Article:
ESA support team in action for HST servicing mission
13 May 2009The fifth and final servicing mission to the Hubble Space Telescope (HST) is now underway. Although most eyes will be on the astronauts as they carry out the instrument replacement activities a lot of behind-the-scenes work will be going on in support of these activities. This includes the work of a dedicated ESA engineering support team monitoring the ESA hardware on the HST.
ESA's contribution to HST
The Hubble Space Telescope (HST) is a joint ESA/NASA project with ESA having a nominal 15% stake in the mission. ESA provided one of the original imaging instruments - the Faint Object Camera (FOC) - and the first two solar array wings (and auxiliary mechanisms) that power the telescope. Although the original ESA solar array wings have been replaced the auxiliary mechanisms remain. These comprise the two Solar Array Drive Mechanisms (SADM), the Solar Array Drive Electronics (SADE), and the Drive Control Electronics (DCE). The SADMs, located on each of Hubble's two solar array wings, are used to maintain the solar pointing aspect of the arrays. In addition they also play a key role in ensuring the pointing accuracy required for scientific operations.
During normal operations of the HST in-orbit, the ESA engineering support concentrates on the performance trend assessment of the SADMs, which show excellent performance over the mission. In addition, support has been provided for the preparation of the required documentation for the past and present servicing missions. These documents govern all Flight/EVA operations (Flight Rules, Command Plan, Contingency Operation Procedures, etc.).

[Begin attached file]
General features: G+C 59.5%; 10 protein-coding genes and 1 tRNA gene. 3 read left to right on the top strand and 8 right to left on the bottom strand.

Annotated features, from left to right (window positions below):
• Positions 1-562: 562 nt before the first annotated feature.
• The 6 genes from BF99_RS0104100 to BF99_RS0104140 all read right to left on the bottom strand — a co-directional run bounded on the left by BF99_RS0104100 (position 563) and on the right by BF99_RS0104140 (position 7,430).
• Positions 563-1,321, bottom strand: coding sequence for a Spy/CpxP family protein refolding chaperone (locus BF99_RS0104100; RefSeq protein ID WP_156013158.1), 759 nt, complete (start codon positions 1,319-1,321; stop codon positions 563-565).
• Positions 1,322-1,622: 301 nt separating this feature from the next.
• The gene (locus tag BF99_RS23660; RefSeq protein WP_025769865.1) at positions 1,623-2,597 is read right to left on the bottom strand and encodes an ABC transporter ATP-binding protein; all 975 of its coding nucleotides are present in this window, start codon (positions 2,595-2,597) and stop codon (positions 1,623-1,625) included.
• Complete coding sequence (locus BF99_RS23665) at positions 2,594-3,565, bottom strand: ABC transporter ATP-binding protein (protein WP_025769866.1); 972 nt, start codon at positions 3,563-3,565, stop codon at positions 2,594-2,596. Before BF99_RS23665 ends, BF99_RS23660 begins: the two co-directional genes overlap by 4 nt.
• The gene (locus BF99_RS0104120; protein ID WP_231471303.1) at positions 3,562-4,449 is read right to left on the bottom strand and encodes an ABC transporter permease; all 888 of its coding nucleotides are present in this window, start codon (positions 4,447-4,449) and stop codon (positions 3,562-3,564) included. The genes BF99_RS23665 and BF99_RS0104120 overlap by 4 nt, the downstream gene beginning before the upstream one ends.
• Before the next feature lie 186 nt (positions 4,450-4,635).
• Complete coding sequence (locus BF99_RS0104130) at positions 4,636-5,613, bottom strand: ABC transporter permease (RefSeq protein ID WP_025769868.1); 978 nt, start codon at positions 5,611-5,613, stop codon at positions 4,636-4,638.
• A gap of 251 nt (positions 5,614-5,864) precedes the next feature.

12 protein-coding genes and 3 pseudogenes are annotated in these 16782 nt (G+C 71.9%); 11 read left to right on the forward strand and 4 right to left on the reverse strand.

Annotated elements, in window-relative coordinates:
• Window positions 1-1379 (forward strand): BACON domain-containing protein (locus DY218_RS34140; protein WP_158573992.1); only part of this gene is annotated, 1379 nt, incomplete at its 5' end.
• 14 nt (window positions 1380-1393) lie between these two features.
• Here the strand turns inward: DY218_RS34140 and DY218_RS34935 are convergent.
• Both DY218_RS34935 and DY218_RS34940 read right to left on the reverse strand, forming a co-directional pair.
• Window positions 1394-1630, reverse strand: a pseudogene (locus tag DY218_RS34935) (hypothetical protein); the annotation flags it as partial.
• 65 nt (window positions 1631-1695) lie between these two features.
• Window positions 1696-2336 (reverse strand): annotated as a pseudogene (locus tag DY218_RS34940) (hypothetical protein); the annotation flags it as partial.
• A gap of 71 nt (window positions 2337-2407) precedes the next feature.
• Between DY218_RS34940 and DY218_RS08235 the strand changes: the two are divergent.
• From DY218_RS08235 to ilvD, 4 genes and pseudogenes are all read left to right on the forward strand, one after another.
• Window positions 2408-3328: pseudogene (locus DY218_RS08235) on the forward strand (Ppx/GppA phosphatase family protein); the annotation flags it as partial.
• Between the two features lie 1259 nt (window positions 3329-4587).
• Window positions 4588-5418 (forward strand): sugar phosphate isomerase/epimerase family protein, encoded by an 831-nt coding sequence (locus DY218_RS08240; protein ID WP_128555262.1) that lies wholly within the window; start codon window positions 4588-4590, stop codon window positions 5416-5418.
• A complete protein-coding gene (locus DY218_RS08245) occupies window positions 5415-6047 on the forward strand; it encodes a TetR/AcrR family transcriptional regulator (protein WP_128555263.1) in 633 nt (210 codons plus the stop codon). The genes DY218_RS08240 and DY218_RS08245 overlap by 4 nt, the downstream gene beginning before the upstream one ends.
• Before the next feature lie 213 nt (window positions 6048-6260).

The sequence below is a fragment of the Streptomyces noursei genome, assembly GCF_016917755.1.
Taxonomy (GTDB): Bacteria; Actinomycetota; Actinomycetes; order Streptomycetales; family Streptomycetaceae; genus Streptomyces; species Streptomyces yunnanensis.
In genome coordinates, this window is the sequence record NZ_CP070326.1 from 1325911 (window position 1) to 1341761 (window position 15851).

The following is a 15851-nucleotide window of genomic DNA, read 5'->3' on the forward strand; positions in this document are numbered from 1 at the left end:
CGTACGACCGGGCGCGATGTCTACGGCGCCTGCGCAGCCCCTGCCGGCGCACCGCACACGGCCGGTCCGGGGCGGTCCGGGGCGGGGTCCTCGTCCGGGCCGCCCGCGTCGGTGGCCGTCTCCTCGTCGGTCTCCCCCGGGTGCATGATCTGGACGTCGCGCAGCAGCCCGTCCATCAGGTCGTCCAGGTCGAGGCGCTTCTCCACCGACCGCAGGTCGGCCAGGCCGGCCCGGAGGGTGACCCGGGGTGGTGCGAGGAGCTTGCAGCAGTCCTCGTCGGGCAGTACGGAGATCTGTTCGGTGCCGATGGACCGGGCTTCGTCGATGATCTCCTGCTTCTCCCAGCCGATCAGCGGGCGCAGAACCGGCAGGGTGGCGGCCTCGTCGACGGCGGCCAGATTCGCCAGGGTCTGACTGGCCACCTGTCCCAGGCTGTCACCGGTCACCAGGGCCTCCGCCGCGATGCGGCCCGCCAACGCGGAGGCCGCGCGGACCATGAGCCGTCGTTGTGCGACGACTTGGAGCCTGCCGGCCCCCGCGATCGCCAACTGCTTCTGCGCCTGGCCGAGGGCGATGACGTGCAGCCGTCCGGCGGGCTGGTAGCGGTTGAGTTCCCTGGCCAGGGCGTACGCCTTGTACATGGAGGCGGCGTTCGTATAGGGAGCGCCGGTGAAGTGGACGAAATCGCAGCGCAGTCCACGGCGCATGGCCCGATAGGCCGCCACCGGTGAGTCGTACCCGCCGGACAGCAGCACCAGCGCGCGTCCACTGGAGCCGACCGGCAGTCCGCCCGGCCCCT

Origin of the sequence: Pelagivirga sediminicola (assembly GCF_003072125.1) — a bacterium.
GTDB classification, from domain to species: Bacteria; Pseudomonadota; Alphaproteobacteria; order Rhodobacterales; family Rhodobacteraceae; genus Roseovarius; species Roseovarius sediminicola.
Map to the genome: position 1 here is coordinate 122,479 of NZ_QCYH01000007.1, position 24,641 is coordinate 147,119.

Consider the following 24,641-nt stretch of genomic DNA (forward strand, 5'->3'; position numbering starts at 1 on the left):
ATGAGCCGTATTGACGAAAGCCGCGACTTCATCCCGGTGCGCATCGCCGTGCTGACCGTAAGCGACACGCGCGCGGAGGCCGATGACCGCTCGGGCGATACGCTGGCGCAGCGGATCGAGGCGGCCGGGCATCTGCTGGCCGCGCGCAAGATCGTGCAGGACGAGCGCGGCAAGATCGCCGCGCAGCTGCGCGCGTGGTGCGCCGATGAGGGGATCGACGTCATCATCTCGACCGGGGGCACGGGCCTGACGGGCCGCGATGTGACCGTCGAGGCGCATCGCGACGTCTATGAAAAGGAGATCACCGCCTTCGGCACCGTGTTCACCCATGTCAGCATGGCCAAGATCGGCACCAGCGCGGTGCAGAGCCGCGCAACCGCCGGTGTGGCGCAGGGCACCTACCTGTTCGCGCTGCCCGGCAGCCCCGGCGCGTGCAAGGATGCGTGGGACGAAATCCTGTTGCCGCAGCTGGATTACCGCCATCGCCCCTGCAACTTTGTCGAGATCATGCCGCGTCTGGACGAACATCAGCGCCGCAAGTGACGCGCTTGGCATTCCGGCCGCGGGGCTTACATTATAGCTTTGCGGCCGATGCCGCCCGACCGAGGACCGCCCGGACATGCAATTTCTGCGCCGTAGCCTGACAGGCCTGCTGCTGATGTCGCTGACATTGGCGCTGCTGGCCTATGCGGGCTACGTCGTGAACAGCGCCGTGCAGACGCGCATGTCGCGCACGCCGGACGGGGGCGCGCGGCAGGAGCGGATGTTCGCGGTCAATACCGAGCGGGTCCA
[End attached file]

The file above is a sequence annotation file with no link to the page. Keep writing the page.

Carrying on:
As well as the hardware contributions ESA also supports a team of scientists and computer staff working at the Space Telescope Science Institute in Baltimore (Maryland). In Europe the astronomical community receives observational assistance from the Space Telescope European Coordinating Facility (ST-ECF) located in Garching, Munich.
Special solar array configurations for EVAs
The ESa hardware will be closely monitored during servicing mission 4. From the capture of the HST by the Remote Manipulator System of the Shuttle until final release of the telescope after completion of the servicing mission, the SADMs have to rotate the solar arrays into specific configurations suitable for EVA access to the various worksites and compliant with the design constraints of the hardware performance limitations.
A dedicated ESA team at GSFC for SM4
A dedicated engineering support team led by Michael Eiden, ESA HST Project Manager, and including Lothar Gerlach from the technical directorate at ESA, and Udo Rapp and Manfred Schmid from EADS Astrium will be on duty during SM4 to monitor the ESA hardware. In case of any anomalies, the quick reaction of the team in resolving problems will be essential for the overall success of the servicing mission.
The team brings a wealth of experience to this servicing mission with both Michael and Lothar having participated in two previous servicing missions and all four team members having many years of experience with the HST.
During SM4 the team will be based at the Space Telescope Operations Control Center (STOCC) at NASA’s Goddard Space Flight Center. Working in pairs covering 12 hour shifts for the duration of the 11 day mission they will closely monitor the behaviour of the ESA hardware on the HST via consoles at the STOCC. These allow them to follow live transmissions of the ground to in-orbit to ground communications (via mission control in Houston) and the telemetry status. With this data the team can check that the tasks are executed according to the pre-planned and pre-programmed servicing mission integrated timeline (SMIT) and verify that the hardware performances remain within acceptable design ranges and capabilities.
For the duration of the servicing mission the team will provide regular updates on their activities in the form of status reports. These reports can be accessed from the right-hand menu.
Last Update: 25 May 2009For further information please contact: SciTech.firstname.lastname@example.org
Images And Videos